Mid December 2017
We both hiked up toward Mt Fitz Roy, a mountain in Patagonia, on the border between Argentina and Chile. It is located in the Southern Patagonian Ice Field, near El Chaltén village and Viedma lake. First climbed in 1952 by French alpinists Lionel Terray and Guido Magnone, it remains among the most technically challenging mountains for mountaineers on Earth. I made it to the mirador, it was crowded withother hikers. Günter hiked the whole the circuit and we both really enjoyed the scenery.
Our blog is more or less just a way to write down our memories before we forget (ha) and our friends and families can read it if they are wondering what we are up to. It is not a guide-book and so I am usually not recording “useful” information about the towns or our camp sites. The towns are necessary stops to replenish our larder and fill up the tank. Anyway, El Calafate and El Chalten are gateways to the mountains and trekkers and bikers and bus tourists are all over the towns in summertime. We add to the mix and meet other overlanders in the campgrounds. Always interesting to talk to them and hear their stories. But too busy for us, so we left for Lago Desierto, west of El Chalten, near the Chilean border, we wanted to go for a hike to a glacier. On the road to the lake we saw several bikers who planned to take a boat across Lago del Desierto and hike and bike over to O’Higgins. The little town at the end of the Carretera Austral in Chile. This is a popular excursion for the more adventurous backpackers/bikers. We camped in the woods near the lake and the next day it rained, and it rained the day after, and it kept raining – and I started to wonder what we were doing there. Rain drenched bikers and hikers passed by on their way to the lake. To escape the rain we decided to head back to the steppes. Cuevas de las Manos is an ancient site with paintings dating back to 7370 B.C.On the way we detoured through Perito Moreno National Park. It was time for another hike, but there the wind was impossibly strong. I actually could not walk in it, it was crazy. We parked at the former estancia building, behind a large rocky hill. Even with that protection the wind shook our camper so hard that we had a restless night. So much for hiking here.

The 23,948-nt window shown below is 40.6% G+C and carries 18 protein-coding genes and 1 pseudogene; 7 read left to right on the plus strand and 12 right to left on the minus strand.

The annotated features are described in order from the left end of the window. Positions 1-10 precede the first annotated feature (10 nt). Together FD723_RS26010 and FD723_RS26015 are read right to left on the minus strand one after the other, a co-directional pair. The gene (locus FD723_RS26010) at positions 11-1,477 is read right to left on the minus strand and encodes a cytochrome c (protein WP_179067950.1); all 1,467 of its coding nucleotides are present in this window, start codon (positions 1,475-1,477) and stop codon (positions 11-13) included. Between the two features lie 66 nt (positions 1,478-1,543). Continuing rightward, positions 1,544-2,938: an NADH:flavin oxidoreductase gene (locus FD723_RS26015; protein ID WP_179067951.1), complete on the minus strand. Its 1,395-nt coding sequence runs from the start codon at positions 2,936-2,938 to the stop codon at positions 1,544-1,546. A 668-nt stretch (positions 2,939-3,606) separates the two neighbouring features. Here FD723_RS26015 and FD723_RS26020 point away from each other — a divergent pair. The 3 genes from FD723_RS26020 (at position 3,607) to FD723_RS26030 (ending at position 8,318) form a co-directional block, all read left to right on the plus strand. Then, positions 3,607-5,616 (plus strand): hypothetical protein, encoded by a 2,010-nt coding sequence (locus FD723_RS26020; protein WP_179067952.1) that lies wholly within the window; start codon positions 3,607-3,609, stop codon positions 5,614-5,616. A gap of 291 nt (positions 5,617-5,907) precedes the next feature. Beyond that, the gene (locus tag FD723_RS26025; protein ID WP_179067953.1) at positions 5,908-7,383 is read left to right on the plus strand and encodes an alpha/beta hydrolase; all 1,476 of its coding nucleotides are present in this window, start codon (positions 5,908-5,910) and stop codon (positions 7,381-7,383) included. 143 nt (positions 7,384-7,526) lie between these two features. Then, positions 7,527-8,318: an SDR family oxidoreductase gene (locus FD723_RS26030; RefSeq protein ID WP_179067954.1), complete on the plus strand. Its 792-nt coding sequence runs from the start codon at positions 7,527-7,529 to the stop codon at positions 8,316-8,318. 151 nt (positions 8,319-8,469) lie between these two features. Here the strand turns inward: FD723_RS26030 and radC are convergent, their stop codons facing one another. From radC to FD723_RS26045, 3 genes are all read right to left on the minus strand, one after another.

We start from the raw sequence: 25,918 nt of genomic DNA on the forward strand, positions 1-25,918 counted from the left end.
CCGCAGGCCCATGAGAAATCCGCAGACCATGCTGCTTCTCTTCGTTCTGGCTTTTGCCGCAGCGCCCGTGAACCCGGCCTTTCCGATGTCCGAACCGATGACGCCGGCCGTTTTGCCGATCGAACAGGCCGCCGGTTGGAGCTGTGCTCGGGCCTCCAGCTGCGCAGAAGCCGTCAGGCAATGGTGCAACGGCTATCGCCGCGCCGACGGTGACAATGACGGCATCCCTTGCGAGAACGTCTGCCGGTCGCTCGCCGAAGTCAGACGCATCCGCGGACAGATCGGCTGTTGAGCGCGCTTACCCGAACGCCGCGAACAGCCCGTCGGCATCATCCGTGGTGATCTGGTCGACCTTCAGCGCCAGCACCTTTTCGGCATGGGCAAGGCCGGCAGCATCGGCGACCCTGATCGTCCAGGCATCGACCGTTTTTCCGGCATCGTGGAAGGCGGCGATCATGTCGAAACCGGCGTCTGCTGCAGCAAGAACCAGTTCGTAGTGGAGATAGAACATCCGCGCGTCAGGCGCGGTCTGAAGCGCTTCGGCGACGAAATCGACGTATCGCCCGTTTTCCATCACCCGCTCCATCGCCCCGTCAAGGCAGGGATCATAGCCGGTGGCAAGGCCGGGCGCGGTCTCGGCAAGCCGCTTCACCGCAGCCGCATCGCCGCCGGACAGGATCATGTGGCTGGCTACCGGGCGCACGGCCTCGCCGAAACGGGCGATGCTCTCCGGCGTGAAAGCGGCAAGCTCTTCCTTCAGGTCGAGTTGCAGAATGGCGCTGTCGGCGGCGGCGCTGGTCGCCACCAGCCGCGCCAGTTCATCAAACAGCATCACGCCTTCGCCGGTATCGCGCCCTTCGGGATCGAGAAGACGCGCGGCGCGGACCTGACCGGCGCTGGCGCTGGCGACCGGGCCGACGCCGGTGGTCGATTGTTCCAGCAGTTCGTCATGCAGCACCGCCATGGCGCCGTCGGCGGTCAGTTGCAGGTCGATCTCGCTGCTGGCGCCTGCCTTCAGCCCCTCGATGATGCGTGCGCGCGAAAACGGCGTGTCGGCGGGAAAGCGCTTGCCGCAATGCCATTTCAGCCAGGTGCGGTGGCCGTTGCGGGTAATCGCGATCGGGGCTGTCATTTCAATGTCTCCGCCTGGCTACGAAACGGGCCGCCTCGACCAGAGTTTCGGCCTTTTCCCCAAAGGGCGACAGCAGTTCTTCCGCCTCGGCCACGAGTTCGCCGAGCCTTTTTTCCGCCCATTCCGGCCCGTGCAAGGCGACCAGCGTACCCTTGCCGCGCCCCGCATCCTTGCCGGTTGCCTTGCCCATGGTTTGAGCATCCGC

On the road to Perito Moreno National Park
This was the only hike we went on,it was just too windy.
…..and two of her many chicks.
It took this guy a while to move off the road so we could drive on.
Estancia la Oriental
The weather got better, we camped in Canyon Caracoles near the UNESCO site Cuevas de los Manos.
The grey fox came across the salt flat and checked us out.
Rio Pinturas canyon
This person had six fingers!
Cueva de las Manos is famous for the paintings of hands. The art in the cave, which is really just an overhang dates from 13,000 to 9,000 years ago. Several waves of people occupied the area and early artwork has been dated to 7300 BC. The artist used bone pipes for spraying the paint on the wall to create silhouettes of hands and animals.
The canyon reminded us very much of the canyons in Utah.
It was time to go to the other side of the mountains, Paso Robalo:
What looks like a gaucho…..
…is a border patrol guy.
On our way over to Chile we passed this estancia, they were just in the process of seperating the sheep. So we stopped and watched, the truck near us in the photo was waiting to load lambs.
Yes, more guanacos!
Parque Patagonia,Chile: Doug Tomkins and Kristine Mc Divitt Tomkins bought several large pieces of property and let the farmland go back to wilderness. It was beautiful!